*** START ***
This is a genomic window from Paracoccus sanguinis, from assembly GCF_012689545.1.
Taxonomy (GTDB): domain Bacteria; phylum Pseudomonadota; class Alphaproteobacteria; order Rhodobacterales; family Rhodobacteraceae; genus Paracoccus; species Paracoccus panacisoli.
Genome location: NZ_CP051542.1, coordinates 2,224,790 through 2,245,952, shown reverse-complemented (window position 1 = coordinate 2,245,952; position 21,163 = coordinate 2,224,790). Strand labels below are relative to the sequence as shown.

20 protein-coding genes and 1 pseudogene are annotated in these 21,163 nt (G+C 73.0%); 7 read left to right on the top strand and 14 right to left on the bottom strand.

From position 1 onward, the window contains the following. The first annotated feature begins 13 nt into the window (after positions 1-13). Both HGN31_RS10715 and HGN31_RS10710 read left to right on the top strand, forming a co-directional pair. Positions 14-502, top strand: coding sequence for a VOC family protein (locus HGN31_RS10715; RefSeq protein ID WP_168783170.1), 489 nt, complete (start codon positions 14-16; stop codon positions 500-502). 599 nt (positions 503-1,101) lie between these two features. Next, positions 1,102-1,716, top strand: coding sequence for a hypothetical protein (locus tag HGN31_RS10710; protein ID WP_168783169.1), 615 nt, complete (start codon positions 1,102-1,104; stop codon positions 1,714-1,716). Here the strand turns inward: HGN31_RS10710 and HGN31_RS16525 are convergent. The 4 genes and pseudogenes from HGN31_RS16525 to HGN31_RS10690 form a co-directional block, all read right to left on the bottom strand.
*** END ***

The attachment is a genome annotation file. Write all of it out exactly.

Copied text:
This is a genomic window from Paracoccus sanguinis, from assembly GCF_012689545.1.
Taxonomy (GTDB): domain Bacteria; phylum Pseudomonadota; class Alphaproteobacteria; order Rhodobacterales; family Rhodobacteraceae; genus Paracoccus; species Paracoccus panacisoli.
Genome location: NZ_CP051542.1, coordinates 2,224,790 through 2,245,952, shown reverse-complemented (window position 1 = coordinate 2,245,952; position 21,163 = coordinate 2,224,790). Strand labels below are relative to the sequence as shown.

20 protein-coding genes and 1 pseudogene are annotated in these 21,163 nt (G+C 73.0%); 7 read left to right on the top strand and 14 right to left on the bottom strand.

From position 1 onward, the window contains the following. The first annotated feature begins 13 nt into the window (after positions 1-13). Both HGN31_RS10715 and HGN31_RS10710 read left to right on the top strand, forming a co-directional pair. Positions 14-502, top strand: coding sequence for a VOC family protein (locus HGN31_RS10715; RefSeq protein ID WP_168783170.1), 489 nt, complete (start codon positions 14-16; stop codon positions 500-502). 599 nt (positions 503-1,101) lie between these two features. Next, positions 1,102-1,716, top strand: coding sequence for a hypothetical protein (locus tag HGN31_RS10710; protein ID WP_168783169.1), 615 nt, complete (start codon positions 1,102-1,104; stop codon positions 1,714-1,716). Here the strand turns inward: HGN31_RS10710 and HGN31_RS16525 are convergent. The 4 genes and pseudogenes from HGN31_RS16525 to HGN31_RS10690 form a co-directional block, all read right to left on the bottom strand.